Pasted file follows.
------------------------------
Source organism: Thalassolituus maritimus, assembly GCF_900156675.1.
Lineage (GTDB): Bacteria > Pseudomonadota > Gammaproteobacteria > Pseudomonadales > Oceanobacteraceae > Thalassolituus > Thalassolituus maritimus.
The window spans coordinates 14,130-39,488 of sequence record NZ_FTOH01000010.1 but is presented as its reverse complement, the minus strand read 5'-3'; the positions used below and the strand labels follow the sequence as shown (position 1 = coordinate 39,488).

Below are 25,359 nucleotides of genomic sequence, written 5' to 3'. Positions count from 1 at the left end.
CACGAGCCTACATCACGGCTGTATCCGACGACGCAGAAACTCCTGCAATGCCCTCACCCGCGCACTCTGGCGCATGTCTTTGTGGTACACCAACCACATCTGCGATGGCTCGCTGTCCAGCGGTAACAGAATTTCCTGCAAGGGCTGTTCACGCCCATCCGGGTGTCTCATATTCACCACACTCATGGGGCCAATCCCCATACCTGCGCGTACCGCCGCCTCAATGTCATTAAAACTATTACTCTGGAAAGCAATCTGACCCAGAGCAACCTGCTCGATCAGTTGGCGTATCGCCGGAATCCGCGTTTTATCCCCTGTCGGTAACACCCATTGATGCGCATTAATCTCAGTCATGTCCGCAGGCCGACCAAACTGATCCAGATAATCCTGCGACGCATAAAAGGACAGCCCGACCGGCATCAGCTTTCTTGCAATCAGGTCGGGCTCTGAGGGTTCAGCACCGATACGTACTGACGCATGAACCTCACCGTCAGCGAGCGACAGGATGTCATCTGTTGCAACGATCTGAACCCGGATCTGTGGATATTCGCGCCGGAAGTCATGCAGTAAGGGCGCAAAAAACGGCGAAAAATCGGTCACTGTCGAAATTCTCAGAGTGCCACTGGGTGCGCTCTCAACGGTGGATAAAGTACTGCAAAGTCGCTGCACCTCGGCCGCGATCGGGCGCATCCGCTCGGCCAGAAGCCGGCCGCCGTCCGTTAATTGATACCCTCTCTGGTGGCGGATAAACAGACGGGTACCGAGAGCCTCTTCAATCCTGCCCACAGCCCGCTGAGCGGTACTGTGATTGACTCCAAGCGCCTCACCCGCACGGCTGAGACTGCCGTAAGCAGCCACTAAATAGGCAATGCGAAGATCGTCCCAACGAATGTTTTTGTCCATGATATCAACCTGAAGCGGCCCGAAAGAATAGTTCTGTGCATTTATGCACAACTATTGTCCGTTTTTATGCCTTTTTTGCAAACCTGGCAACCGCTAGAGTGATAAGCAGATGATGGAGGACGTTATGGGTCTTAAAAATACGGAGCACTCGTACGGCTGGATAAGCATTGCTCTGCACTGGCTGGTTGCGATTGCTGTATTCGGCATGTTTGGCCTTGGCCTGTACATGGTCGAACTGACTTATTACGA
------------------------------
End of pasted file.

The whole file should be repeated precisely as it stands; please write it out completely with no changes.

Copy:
Source organism: Thalassolituus maritimus, assembly GCF_900156675.1.
Lineage (GTDB): Bacteria > Pseudomonadota > Gammaproteobacteria > Pseudomonadales > Oceanobacteraceae > Thalassolituus > Thalassolituus maritimus.
The window spans coordinates 14,130-39,488 of sequence record NZ_FTOH01000010.1 but is presented as its reverse complement, the minus strand read 5'-3'; the positions used below and the strand labels follow the sequence as shown (position 1 = coordinate 39,488).

Below are 25,359 nucleotides of genomic sequence, written 5' to 3'. Positions count from 1 at the left end.
CACGAGCCTACATCACGGCTGTATCCGACGACGCAGAAACTCCTGCAATGCCCTCACCCGCGCACTCTGGCGCATGTCTTTGTGGTACACCAACCACATCTGCGATGGCTCGCTGTCCAGCGGTAACAGAATTTCCTGCAAGGGCTGTTCACGCCCATCCGGGTGTCTCATATTCACCACACTCATGGGGCCAATCCCCATACCTGCGCGTACCGCCGCCTCAATGTCATTAAAACTATTACTCTGGAAAGCAATCTGACCCAGAGCAACCTGCTCGATCAGTTGGCGTATCGCCGGAATCCGCGTTTTATCCCCTGTCGGTAACACCCATTGATGCGCATTAATCTCAGTCATGTCCGCAGGCCGACCAAACTGATCCAGATAATCCTGCGACGCATAAAAGGACAGCCCGACCGGCATCAGCTTTCTTGCAATCAGGTCGGGCTCTGAGGGTTCAGCACCGATACGTACTGACGCATGAACCTCACCGTCAGCGAGCGACAGGATGTCATCTGTTGCAACGATCTGAACCCGGATCTGTGGATATTCGCGCCGGAAGTCATGCAGTAAGGGCGCAAAAAACGGCGAAAAATCGGTCACTGTCGAAATTCTCAGAGTGCCACTGGGTGCGCTCTCAACGGTGGATAAAGTACTGCAAAGTCGCTGCACCTCGGCCGCGATCGGGCGCATCCGCTCGGCCAGAAGCCGGCCGCCGTCCGTTAATTGATACCCTCTCTGGTGGCGGATAAACAGACGGGTACCGAGAGCCTCTTCAATCCTGCCCACAGCCCGCTGAGCGGTACTGTGATTGACTCCAAGCGCCTCACCCGCACGGCTGAGACTGCCGTAAGCAGCCACTAAATAGGCAATGCGAAGATCGTCCCAACGAATGTTTTTGTCCATGATATCAACCTGAAGCGGCCCGAAAGAATAGTTCTGTGCATTTATGCACAACTATTGTCCGTTTTTATGCCTTTTTTGCAAACCTGGCAACCGCTAGAGTGATAAGCAGATGATGGAGGACGTTATGGGTCTTAAAAATACGGAGCACTCGTACGGCTGGATAAGCATTGCTCTGCACTGGCTGGTTGCGATTGCTGTATTCGGCATGTTTGGCCTTGGCCTGTACATGGTCGAACTGACTTATTACGA